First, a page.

Elgar composed his first “Pomp and Circumstance March” in 1901, his Symphony no. 1 seven years later—some three decades, according to Norrington, before European and American orchestras began vibrating continuously (on each note, despite its length). “When Berlioz and Schumann, Brahms and Wagner, Bruckner and Mahler, Schoenberg and Berg were composing their masterpieces,” the conductor wrote in The New York Times, “there was only one orchestral sound: a warm, expressive, pure tone, without the glamorized vibrato we are so used to.”

Norrington believes it was the Austrian violinist Fritz Kreisler (1875–1962) who changed the way stringed instruments were played. But in truth, the transformation had occurred a generation earlier. In the late 19th century, violinists began moving away from the relatively dry sound characteristic of earlier times to one made rich with vibrato and portamento (the expressive sliding from note to note). The greatest exponent of this new style was the Belgian violinist Eugene Ysaÿe, who masterfully controlled the speed of his vibrato, depending on the color he wished to produce. A few of his early-20th-century recordings survive, and they reveal an artistry of many moods. In Dvorak’s “Humoresque,” for example, Ysaÿe’s thin and placid vibrato conveys a childlike innocence, whereas in Wagner’s “Prize Song,” the noble opening, played without vibrato, provides an emotional contrast to the heartfelt material later in the piece, embellished with both vibrato and portamento.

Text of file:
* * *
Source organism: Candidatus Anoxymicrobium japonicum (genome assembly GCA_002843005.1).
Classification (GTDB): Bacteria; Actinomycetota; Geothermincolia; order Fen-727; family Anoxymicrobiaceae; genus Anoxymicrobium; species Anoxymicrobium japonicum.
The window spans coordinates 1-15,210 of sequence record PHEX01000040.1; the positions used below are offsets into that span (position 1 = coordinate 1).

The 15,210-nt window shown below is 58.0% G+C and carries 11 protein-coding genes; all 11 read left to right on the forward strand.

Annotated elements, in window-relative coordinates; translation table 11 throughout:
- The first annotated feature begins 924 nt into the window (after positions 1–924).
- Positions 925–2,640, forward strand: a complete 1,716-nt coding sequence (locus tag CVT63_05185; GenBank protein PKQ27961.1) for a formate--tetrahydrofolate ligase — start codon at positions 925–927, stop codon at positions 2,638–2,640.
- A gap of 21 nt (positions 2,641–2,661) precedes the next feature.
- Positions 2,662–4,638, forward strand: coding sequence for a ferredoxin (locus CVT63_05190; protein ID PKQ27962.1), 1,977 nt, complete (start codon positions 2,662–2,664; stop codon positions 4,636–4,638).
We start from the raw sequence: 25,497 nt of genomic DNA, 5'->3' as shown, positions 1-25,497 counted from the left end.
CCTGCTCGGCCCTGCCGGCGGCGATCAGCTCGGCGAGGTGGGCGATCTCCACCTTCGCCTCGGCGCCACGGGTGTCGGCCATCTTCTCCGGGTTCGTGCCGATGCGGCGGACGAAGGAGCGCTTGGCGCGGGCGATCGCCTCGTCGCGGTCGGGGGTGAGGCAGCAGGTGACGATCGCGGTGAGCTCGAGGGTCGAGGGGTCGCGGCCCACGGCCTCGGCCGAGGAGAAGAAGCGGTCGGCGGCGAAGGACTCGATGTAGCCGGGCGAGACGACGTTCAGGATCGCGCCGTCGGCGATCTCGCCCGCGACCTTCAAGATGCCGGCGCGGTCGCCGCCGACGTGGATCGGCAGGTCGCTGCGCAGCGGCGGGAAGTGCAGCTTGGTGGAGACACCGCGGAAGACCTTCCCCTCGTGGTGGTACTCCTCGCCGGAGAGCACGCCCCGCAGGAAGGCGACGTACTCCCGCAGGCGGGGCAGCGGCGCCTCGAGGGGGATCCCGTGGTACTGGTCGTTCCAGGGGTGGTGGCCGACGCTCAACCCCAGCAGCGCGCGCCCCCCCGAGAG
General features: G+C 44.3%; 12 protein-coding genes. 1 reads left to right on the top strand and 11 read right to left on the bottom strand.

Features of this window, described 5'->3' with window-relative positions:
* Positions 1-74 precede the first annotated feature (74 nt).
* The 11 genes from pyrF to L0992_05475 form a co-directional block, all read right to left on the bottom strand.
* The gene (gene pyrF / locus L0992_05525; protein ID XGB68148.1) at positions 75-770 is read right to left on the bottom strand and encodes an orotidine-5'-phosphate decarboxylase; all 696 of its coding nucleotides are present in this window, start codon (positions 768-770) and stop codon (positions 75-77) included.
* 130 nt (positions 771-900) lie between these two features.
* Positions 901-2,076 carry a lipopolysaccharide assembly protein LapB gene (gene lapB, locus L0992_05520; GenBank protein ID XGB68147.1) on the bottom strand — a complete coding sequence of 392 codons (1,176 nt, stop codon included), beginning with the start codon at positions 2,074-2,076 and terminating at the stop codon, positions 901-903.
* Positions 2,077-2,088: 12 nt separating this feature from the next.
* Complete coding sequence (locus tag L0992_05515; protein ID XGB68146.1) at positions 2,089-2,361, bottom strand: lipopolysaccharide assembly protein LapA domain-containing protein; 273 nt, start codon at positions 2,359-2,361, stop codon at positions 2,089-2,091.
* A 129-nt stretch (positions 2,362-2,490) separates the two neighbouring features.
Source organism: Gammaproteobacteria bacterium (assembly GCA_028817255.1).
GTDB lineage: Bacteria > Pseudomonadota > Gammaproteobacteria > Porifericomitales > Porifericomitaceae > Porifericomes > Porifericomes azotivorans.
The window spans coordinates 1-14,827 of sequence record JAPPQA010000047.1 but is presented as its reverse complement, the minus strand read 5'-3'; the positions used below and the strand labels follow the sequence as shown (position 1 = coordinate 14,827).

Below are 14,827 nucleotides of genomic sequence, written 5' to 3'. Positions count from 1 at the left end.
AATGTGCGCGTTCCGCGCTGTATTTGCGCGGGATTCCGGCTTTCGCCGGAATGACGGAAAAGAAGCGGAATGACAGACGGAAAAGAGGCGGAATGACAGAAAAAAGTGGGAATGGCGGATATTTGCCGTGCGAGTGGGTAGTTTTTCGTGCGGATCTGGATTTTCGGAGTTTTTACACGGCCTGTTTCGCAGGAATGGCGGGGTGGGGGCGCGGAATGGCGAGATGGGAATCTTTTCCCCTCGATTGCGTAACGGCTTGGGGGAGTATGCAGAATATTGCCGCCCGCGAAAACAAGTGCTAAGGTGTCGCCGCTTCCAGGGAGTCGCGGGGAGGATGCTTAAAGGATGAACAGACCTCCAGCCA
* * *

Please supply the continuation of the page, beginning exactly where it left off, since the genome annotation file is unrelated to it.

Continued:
Ysaÿe served as a bridge to the 20th century. All of the leading solo violinists who followed him—Jascha Heifetz, Mischa Elman, Fritz Kreisler, Yehudi Menuhin, Nathan Milstein, David Oistrakh—made use of a varied palette of vibratos. And very soon, orchestral string players were doing something similar—not just as a means of ornament but as a mode of genuine expression. Precisely when this shift took place is a matter of debate. If we listen to orchestral recordings of the 1930s—Felix Weingartner’s 1936 Eroica Symphony with the Vienna Philharmonic, for example, or Fritz Busch’s 1931 Brahms Second with the Staatskapelle Dresden—we hear very little vibrato. Not an absence of it, but very little of it. There are, however, some notable exceptions, namely among the recordings Elgar made of his own works. These happen to contain quite a bit of vibrato.